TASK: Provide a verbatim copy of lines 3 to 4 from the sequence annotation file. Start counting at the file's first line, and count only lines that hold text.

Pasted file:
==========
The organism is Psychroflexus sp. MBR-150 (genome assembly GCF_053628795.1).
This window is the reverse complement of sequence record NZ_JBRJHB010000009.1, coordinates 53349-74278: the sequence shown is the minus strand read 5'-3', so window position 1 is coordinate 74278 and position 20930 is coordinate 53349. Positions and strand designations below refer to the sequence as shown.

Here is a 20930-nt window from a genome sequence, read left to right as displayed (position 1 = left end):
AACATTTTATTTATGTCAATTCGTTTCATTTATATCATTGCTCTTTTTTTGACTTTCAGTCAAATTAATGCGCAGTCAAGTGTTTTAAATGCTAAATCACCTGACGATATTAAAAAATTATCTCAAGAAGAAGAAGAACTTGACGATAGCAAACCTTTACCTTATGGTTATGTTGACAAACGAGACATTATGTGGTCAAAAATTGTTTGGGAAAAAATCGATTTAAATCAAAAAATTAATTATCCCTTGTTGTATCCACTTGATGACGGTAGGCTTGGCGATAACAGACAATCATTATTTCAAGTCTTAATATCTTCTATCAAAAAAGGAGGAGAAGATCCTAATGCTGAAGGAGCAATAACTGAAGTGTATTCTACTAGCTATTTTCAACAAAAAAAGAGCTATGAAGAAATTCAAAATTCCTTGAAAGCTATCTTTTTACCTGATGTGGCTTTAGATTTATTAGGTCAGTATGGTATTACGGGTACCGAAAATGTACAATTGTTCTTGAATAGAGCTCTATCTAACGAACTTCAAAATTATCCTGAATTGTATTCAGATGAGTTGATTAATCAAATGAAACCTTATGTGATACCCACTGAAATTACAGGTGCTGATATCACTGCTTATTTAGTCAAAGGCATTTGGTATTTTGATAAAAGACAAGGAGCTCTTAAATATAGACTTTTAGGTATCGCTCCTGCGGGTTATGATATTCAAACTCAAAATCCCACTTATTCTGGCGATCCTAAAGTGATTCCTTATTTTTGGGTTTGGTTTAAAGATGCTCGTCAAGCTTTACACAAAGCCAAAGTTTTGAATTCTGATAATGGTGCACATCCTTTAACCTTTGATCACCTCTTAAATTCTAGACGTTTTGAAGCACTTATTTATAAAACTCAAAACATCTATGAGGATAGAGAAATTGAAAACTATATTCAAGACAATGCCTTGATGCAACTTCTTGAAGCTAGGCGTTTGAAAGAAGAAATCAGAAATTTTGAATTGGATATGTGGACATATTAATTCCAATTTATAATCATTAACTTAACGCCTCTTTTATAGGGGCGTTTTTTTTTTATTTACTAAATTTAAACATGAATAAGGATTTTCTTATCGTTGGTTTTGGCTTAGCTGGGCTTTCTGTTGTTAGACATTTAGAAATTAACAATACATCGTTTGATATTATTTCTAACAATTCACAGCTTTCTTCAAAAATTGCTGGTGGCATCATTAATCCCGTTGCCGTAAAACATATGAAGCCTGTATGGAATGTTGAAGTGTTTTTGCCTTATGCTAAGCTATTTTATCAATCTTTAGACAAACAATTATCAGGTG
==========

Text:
Here is a 20930-nt window from a genome sequence, read left to right as displayed (position 1 = left end):
AACATTTTATTTATGTCAATTCGTTTCATTTATATCATTGCTCTTTTTTTGACTTTCAGTCAAATTAATGCGCAGTCAAGTGTTTTAAATGCTAAATCACCTGACGATATTAAAAAATTATCTCAAGAAGAAGAAGAACTTGACGATAGCAAACCTTTACCTTATGGTTATGTTGACAAACGAGACATTATGTGGTCAAAAATTGTTTGGGAAAAAATCGATTTAAATCAAAAAATTAATTATCCCTTGTTGTATCCACTTGATGACGGTAGGCTTGGCGATAACAGACAATCATTATTTCAAGTCTTAATATCTTCTATCAAAAAAGGAGGAGAAGATCCTAATGCTGAAGGAGCAATAACTGAAGTGTATTCTACTAGCTATTTTCAACAAAAAAAGAGCTATGAAGAAATTCAAAATTCCTTGAAAGCTATCTTTTTACCTGATGTGGCTTTAGATTTATTAGGTCAGTATGGTATTACGGGTACCGAAAATGTACAATTGTTCTTGAATAGAGCTCTATCTAACGAACTTCAAAATTATCCTGAATTGTATTCAGATGAGTTGATTAATCAAATGAAACCTTATGTGATACCCACTGAAATTACAGGTGCTGATATCACTGCTTATTTAGTCAAAGGCATTTGGTATTTTGATAAAAGACAAGGAGCTCTTAAATATAGACTTTTAGGTATCGCTCCTGCGGGTTATGATATTCAAACTCAAAATCCCACTTATTCTGGCGATCCTAAAGTGATTCCTTATTTTTGGGTTTGGTTTAAAGATGCTCGTCAAGCTTTACACAAAGCCAAAGTTTTGAATTCTGATAATGGTGCACATCCTTTAACCTTTGATCACCTCTTAAATTCTAGACGTTTTGAAGCACTTATTTATAAAACTCAAAACATCTATGAGGATAGAGAAATTGAAAACTATATTCAAGACAATGCCTTGATGCAACTTCTTGAAGCTAGGCGTTTGAAAGAAGAAATCAGAAATTTTGAATTGGATATGTGGACATATTAATTCCAATTTATAATCATTAACTTAACGCCTCTTTTATAGGGGCGTTTTTTTTTTATTTACTAAATTTAAACATGAATAAGGATTTTCTTATCGTTGGTTTTGGCTTAGCTGGGCTTTCTGTTGTTAGACATTTAGAAATTAACAATACATCGTTTGATATTATTTCTAACAATTCACAGCTTTCTTCAAAAATTGCTGGTGGCATCATTAATCCCGTTGCCGTAAAACATATGAAGCCTGTATGGAATGTTGAAGTGTTTTTGCCTTATGCTAAGCTATTTTATCAATCTTTAGACAAACAATTATCAGGTG